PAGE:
Begin with the magic circle and work 5-6 rows of double crochet to make the classic pattern. In each corner chain – work 3 double crochet, 2 chains, 3 double crochet. This will give the corner a good finish. Add an all round double crochet border stitch to complete and make a neat square. Make another similar square for the other side of bag.

Now join both squares at one end using a single crochet stitch. Measure a soft fabric, choose a matching colour or make it contrasting bright. Lay flat, measure adding extra 1 inch all round for hem. Cut, fold hem inwards and sew fabric to the inner side of crochet square, using a big eye needle and thread.

Now turn the square ‘right side on right side’ and using needle and yarn sew the other 2 sides of square, leaving one side open for top end. (There are many You tube videos that explain this in detail.) Add tassels or beads on a string as embellishments.

To make the handle – make a chain stitch as long or short as you wish for the size, then crochet 2 rows of double crochet into each. Finish off by sewing both ends to the top edges of the handbag.

A crochet dress

This dress will fit a 2-year-old girl. It is slightly modified from a pattern I saw on Etsy. Remember that thickness of yarn, needle size, hand tension, pattern – are variants to the outcome.

I used multicoloured blue /green yarn (2 balls), yellow and turtle green.

I made a two varieties of Granny squares : Classic granny square and mitered patterns with blue and yellow.

Join the required number of squares by sewing together or using single crochet and make 2-3 rows lengthwise. Measure a sample skirt for desired width and length. When using different colours and patterns, first lay them out as desired, change positions as preferred, then join one by one to make a horizontal row. Add another 1-2 horizontal rows as required. Make similar for back part of skirt.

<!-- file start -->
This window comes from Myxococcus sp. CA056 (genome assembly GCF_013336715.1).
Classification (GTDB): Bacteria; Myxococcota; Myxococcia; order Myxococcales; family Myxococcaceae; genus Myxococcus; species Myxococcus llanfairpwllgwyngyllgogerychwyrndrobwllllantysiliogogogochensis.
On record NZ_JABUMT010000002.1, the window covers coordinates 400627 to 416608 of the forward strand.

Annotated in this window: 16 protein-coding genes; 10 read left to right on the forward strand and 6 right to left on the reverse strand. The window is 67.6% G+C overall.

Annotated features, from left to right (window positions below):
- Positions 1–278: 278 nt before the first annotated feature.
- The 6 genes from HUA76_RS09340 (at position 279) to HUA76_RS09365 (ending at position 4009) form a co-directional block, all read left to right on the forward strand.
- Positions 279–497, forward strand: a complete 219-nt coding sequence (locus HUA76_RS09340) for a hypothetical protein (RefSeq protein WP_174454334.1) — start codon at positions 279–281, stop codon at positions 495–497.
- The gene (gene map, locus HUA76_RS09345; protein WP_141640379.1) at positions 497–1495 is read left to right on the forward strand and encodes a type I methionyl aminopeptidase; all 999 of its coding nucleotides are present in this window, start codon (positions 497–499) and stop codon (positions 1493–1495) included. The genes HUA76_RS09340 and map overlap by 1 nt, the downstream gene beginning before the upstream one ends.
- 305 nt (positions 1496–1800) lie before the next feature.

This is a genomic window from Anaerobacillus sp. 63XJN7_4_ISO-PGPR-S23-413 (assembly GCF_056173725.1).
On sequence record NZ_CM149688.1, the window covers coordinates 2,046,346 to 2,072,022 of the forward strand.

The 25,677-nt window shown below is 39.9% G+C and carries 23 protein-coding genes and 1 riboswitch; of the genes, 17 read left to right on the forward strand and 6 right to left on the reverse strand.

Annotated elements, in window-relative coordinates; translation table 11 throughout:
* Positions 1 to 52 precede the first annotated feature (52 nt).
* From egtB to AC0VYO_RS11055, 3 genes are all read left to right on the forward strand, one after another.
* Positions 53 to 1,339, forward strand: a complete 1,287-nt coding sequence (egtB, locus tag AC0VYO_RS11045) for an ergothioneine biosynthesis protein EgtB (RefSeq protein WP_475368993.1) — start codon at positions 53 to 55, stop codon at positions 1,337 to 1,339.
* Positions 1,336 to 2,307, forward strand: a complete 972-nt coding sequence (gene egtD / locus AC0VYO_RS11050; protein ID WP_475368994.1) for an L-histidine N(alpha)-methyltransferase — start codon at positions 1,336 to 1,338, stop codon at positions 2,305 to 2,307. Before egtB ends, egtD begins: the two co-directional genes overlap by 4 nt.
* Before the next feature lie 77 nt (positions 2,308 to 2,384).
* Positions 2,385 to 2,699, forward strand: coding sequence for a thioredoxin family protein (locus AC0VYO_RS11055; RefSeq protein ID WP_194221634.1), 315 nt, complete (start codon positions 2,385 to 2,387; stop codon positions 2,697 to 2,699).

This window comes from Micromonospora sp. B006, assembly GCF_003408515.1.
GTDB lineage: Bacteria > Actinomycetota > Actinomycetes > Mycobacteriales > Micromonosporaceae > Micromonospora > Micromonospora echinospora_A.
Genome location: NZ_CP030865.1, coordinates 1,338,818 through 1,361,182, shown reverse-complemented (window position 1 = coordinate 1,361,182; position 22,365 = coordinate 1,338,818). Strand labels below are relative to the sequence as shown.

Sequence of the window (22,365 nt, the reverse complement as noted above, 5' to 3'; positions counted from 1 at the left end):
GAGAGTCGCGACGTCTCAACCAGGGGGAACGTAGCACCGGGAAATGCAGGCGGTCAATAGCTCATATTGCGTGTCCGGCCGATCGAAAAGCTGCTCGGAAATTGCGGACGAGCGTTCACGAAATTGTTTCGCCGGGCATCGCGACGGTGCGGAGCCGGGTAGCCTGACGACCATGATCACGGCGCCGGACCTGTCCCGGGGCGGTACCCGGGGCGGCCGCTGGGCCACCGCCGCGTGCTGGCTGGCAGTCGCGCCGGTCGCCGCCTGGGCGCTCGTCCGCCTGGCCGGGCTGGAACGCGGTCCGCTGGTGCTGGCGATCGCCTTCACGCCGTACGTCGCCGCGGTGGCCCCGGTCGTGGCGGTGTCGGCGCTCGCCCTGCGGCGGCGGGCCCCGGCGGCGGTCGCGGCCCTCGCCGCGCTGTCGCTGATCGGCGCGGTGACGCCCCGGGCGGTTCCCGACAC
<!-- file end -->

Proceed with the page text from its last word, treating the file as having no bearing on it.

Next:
To begin the body, single crochet into each chain on the top end of skirt. Next 1-2 rows you may need to decrease stitches to get a narrow waist.

I experimented with few rows of basket weave stitch and double crochet to produce a designed effect. Continue working upwards till you reach arm hole.

Find the centre of the body (front and back). Mark with a pin.  Now mark for arm hole on sides of body, counting exact same number of stitches.

Crochet double crochet bands of desired width as shoulder straps and attach to body part, taking cue from the marking of arm hole and centre. You may need a bit of adjustment here.

To finish the skirt end – I did 3-4 rows of simple double crochet using body and skirt colours. This is the time you may wish to try learning an edging, picot or lace design.

http://aspoonfulofsugardesigns.com/2013/10/book-reviews-crochet-titles/

For the girly effect: beads, satin or glazed ribbon, lace, crochet flower brooch will all add that extra sparkle and ‘oooooh’ effect. I kept my dress simple, due time restraints.

Do share photos of your work if you make a granny square dress. Good luck to creativity! 

 

 

 

Festival Market:The Spot Festival, Sydney

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Festival Market:The Spot Festival, Sydney

Remember the nostalgic moments of countryside folk markets popular for food and street plays? Remember as a child you almost got lost in the crowds while buying an ice cream? Remember tapping to the live band and sharing some laughs with school friends at summer festival markets?

Well, recently Randwick, Sydney had it all at their popular festival market.

At the end of the summer (in the southern hemisphere in March) this event takes place annually. Randwick is a suburb in Sydney. It suddenly becomes a great cultural melting pot during this event. ‘The Spot Festival’ proudly attracts not just the local Aussies( as they are called locally), but Greeks, French, Indian, Sri Lankan, Eastern Europeans and Lebanese that make up part of Sydney’s cultural melange. It’s amazing and interesting to hear so many dialects just on one street in Sydney’s suburb!

Music, entertainment, food and craft stalls. The festival market has it all – Enjoy the outdoors in summer, as long as it lasts.

The Spot Festival Market, Sydney

Perouse street, a short walk down the main street of Randwick begins pulling in crowds from 11 am. The dress sense is casual and summery: T shirts, shorts, flowing skirts, a sun hat and eye shades and sandals or flip-flops. ‘The Spot’ building and adjoining restaurants and cafes become a convenient meeting place where a cacophony of voices rise with the growing crowd.